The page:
Brighton doesn't really need its ego stroking, but a little indulgence now and then can't hurt, which I think is the philosophy the city is built on. Beginning the tour by mulling over what makes Brighton just that little bit different (yes, I'm looking at you, the father pushing a pram while riding a unicycle on the seafront) it was clear the tour was going to be amusing, tongue in cheek, and filled with quirky stories.
The tour is a great way for both tourists and locals to hear some lesser-known stories about an infamous city
Initially I was regretting booking a walking tour on a Saturday evening while three festivals (Brighton Fringe, Brighton Festival and The Great Escape Festival) were all in full swing alongside the lingering royal wedding celebrations and the usual stag and hen parties. However, despite the group being occassionally harrassed by people drunk on beer and too much sun, the city's party atmosphere was a perfect reflection of the Brighton our guide Ric Morris was telling us about: creative, chaotic, a little bit rough and a little bit mad.
Being a born and bred Brightonian (Hove, actually) meant I was eager to see what new things I could learn about the city I know like the back of my hand. As it turned out, I don't know the back of my hand as well as I thought. My recurring thought throughout the tour was "Well, I didn't know that..." and I was constantly surprised by things I have walked past all my life but never really noticed. The material was consistently amusing and always engaging.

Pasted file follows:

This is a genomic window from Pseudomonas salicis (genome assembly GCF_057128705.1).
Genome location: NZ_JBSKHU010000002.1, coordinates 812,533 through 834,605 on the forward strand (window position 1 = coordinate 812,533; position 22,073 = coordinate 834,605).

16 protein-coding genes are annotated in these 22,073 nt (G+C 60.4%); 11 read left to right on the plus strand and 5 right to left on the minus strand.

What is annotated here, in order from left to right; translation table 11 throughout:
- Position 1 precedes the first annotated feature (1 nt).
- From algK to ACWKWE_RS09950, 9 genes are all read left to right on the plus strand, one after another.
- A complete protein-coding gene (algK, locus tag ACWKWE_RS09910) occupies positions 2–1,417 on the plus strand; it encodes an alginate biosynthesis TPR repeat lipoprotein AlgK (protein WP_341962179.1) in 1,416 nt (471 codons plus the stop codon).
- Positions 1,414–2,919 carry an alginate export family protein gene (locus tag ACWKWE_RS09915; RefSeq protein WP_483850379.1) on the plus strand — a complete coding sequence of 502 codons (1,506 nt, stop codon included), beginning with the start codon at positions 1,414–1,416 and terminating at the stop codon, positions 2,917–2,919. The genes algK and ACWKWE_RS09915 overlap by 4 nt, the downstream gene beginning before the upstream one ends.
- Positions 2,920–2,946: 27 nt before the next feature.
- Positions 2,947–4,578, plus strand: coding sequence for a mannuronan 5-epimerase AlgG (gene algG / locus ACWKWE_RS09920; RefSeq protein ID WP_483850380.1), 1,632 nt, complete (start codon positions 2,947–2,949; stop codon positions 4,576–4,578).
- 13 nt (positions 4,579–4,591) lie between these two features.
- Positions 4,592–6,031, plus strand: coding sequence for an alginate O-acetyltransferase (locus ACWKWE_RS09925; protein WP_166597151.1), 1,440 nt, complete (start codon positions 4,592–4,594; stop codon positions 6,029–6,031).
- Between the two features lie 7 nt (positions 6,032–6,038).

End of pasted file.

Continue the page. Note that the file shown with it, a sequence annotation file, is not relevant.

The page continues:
The tour started at the Royal Pavilion (naturally) and wound through the North Laines to then finish right on the beach between Brighton's two piers. Ric's material occassionally dipped into the darker corners of Brighton's history, but overall it was a celebration of the weird and wonderful that has made Brighton the strange beast it is today. Ric put faces to names with a folder of images as he spoke, and spoke about everything from ABBA's Eurovision win in Brighton, cult Parisian radio stations, irresponsible royal personalities to the bricks and mortar (and flint, and grit, and whatever else we could find...) that literally built Brighton from the ground up. It was varied but very well structured tour.
Ric obviously runs a well oiled machine for his tours and the ninety minute mosey around the city flew by. Although individuals with a very extensive knowledge of Brighton history already probably won't learn anything new, the tour is a great way for both tourists and locals to hear some lesser-known stories about an infamous city, learn some funny facts like why your beautiful new house by the sea might be ready to fall down and soak up some atmosphere.
Ric wrapped up the tour with a rather neat, poetic conclusion and I left with a deeper knowledge about and love for my home town. It's an easy recommend for tourists and locals alike.